Planning and structure allow Forest Hills Farms to focus on the future.

When Alan Jesse returned to the family farm where he was raised in Cornelius after studying at Oregon State, he helped his parents, Don and Jean Jesse, make the leap from a way of life to legitimate family business. Since its
incorporation in 1978, Forest Hills Farms has continued to grow from a 600-acre farm to the 2,000-acre, multi-faceted operation that it is today.

With Alan on board, the farm diversified and grew in the 1980s. Blueberries that could be machine harvested replaced strawberries. Christmas trees and nursery stock were added to stay current and profitable.

Alan’s wife, Mary, joined the business in 1991 as bookkeeper and payroll specialist. She also helped to ensure the farm’s compliance with new regulations and standards for food production and with labor laws.

It was a crucial juncture for Forest Hills that presented both a challenge and an opportunity.

“All these things blended in to make things more complex for the grower,” Alan recalls. “We had to adapt to that and make the decision that we were going to invest for the longer term.” 

Then Don died suddenly in 1996, and the transition from first to second generation took place rapidly and with little planning. While Alan was prepared to run the agricultural side of the farm, he didn’t know as much about the business side.

“He rolled with it without missing a beat,” Mary says. “But it had to be a little scary.”

As parents, it caused Mary and Alan to stop and think about the future. “I wanted to make sure that it didn’t happen to our children,” Mary says.

So from a young age, they raised their girls, Anna and Katharine, with an openness to the family business.

“For better or worse, our business is talked about in our home,” says Mary, who is now the CFO.

Alan’s first job on the farm was picking berries. By the time he was 12, he was moving irrigation pipe and driving tractor. Mary also grew up on a farm and learned the same work ethic. Like their parents, Anna and Katharine worked in the field when they were younger. As adults, the expectations haven’t changed. 

“We were taught that every job is important and essential to the business success,” Anna says. “We were expected to work and earn our way to more responsibility.”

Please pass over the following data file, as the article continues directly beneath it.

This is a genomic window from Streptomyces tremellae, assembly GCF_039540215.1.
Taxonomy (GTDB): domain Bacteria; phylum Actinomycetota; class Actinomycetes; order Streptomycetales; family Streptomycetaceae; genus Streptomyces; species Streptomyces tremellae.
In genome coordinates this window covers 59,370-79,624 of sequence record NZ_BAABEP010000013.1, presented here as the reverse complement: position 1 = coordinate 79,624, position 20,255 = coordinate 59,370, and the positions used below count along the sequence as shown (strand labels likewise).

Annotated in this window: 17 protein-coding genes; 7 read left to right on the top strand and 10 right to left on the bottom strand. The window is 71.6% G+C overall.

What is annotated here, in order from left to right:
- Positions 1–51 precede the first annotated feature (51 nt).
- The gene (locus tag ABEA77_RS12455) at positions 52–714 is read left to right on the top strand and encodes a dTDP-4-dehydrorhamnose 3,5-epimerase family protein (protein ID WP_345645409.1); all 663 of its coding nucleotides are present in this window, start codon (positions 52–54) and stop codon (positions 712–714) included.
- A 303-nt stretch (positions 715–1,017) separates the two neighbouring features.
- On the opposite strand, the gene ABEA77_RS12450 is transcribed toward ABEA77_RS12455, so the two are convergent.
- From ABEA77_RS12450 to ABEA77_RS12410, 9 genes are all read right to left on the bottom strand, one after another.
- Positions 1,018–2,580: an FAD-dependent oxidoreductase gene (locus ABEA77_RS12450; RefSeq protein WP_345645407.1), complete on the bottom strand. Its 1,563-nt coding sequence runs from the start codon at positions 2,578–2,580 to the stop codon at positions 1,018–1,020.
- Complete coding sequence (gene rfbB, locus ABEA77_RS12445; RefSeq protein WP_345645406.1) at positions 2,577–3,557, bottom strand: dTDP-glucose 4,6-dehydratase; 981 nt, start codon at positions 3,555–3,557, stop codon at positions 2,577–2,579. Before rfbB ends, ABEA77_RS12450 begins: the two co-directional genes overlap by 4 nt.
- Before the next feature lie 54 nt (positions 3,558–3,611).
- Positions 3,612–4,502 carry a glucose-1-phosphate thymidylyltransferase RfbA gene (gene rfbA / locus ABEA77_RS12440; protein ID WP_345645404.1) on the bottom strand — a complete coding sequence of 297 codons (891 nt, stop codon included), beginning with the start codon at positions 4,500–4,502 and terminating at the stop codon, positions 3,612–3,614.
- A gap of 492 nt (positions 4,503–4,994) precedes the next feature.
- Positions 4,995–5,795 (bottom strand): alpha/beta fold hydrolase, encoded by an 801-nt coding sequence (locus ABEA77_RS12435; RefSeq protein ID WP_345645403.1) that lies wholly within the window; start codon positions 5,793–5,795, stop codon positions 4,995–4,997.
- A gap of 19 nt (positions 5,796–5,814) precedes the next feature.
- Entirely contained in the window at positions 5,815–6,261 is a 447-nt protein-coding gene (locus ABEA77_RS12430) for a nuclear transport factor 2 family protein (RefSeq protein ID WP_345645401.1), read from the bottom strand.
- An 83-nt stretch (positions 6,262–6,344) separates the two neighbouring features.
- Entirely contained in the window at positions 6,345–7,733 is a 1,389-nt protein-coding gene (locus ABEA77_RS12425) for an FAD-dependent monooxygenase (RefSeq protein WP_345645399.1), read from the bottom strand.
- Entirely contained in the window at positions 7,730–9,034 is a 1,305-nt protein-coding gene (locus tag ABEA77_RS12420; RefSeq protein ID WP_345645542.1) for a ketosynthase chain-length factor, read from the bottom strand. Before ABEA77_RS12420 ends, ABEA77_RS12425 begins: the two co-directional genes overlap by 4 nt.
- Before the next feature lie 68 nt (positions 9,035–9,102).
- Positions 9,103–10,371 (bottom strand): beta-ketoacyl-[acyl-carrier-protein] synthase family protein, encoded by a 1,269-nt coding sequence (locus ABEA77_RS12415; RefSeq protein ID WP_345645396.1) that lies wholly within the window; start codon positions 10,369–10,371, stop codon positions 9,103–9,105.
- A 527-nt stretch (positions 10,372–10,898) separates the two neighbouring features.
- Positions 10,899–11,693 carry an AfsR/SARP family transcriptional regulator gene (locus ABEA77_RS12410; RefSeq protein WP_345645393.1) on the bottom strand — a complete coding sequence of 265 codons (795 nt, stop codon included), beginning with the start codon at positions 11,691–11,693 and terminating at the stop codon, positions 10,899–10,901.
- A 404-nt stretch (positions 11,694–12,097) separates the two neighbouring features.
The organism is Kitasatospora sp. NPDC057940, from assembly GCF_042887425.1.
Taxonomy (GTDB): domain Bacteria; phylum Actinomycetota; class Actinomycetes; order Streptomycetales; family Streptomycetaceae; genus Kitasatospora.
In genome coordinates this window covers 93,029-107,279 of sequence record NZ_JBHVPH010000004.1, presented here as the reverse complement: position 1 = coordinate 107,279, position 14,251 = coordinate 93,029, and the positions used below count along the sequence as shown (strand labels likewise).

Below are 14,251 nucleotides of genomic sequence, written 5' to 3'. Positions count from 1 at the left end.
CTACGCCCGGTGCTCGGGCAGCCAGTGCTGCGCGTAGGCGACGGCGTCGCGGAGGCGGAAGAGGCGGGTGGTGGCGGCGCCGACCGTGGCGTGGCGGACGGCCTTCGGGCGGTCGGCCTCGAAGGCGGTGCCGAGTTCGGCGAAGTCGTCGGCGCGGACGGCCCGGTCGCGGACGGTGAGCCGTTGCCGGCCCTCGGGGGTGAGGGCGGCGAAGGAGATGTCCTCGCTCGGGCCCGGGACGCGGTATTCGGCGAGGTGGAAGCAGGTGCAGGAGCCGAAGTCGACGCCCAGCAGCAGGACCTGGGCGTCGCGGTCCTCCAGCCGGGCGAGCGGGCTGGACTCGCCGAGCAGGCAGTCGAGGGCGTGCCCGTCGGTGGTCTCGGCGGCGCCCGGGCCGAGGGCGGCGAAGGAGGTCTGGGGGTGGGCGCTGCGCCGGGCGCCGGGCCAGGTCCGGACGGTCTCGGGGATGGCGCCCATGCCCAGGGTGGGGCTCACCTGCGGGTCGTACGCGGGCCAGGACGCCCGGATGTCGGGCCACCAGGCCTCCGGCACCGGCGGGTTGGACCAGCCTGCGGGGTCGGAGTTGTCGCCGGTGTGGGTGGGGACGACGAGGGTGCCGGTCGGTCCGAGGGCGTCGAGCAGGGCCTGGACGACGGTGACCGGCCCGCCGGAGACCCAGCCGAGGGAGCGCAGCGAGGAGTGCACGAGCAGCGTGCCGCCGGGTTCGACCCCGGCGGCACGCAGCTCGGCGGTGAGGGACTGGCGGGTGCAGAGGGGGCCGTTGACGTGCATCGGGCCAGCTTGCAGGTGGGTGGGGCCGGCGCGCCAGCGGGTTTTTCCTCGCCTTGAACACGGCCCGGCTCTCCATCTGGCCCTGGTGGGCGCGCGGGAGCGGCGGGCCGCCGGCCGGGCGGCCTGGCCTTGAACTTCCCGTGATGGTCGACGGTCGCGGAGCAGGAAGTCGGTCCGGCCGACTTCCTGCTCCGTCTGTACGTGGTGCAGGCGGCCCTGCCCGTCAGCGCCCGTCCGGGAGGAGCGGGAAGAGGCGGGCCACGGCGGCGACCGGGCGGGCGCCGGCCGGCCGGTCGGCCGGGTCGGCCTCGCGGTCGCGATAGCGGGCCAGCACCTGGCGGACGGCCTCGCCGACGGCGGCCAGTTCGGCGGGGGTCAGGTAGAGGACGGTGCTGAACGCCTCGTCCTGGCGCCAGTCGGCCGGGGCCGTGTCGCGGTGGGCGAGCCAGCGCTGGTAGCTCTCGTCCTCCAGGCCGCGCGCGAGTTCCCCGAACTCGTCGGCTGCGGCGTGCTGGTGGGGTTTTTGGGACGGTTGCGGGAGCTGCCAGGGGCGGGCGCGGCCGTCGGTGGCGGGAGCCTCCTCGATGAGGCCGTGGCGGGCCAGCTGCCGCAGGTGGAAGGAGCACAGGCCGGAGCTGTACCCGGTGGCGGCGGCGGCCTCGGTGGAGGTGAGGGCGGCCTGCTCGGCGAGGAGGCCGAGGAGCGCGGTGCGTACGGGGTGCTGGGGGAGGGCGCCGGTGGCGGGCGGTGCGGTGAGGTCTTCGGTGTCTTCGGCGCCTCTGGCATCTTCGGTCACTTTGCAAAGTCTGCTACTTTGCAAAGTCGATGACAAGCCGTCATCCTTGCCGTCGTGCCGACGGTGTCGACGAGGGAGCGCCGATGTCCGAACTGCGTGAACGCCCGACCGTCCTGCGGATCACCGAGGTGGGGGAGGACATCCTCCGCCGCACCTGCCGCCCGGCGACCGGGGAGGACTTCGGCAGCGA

Anna and Katharine were also encouraged to make their own choices and follow their passion. The girls were to get a college degree and gain experience working outside the family farm. 

“Just because this is what we do does not mean this is what you have to do,” Mary says.

That way, if they decided to be involved in the family business, Anna and Katharine could provide new knowledge and contacts that could further the business. For Anna, it already has led her back to the family farm.

After earning a degree in agricultural business management at Oregon State, Anna went to work in the wine industry. Her jobs covered all aspect of wine making from growing grapes, to making wine, marketing and distribution.  she developed a passion for growing grapes and saw an opportunity to bring her knowledge and experience to the family business.

“One of our major pieces of renewal is staying flexible in what we’re doing,” Anna says.

Like the blueberries that Alan planted 30 years ago, grapes are another long-term investment that is making the land more profitable and valuable.

“The only way farmers can develop our land is by planting these long-term crops,” Alan says. “I consider that when you plant a grape, it’s forever, at least a couple generations.”

It’s an example of how the third generation is finding meaningful roles in the family business.

“I see my future here - working, growing, doing things here,” Anna says.

Mary says it’s important to involve the next generation in business decisions.

“There’s a lot of information in here,” she says pointing to Alan’s head. “We need get that information to the girls now so they are well prepared to take over when Alan and I are no longer involved”. 

Forest Hills is proactive in succession planning and getting the tools in place for a smooth transition to eventual ownership by the next generation. For Alan and Mary, it’s reassuring to be prepared.

“We wanted them to feel like if something were to happen to Alan or myself or both of us that the business would not be a stressor,” Mary says.

As a recent graduate of Oregon State University, Katharine does not currently have an official role in the family business. She studied accounting, finance and agriculture business management. She plans to work outside the family business to develop her passions and knowledge. Her career path is yet to be determined.

“The farm is so important to me,” she says. “But I don’t know what my involvement will be.”

Regardless of her future role, Katharine says the planning by her parents is invaluable.

“It’s the right thing to do to be prepared,” she says. “It will be extremely beneficial for us in the future.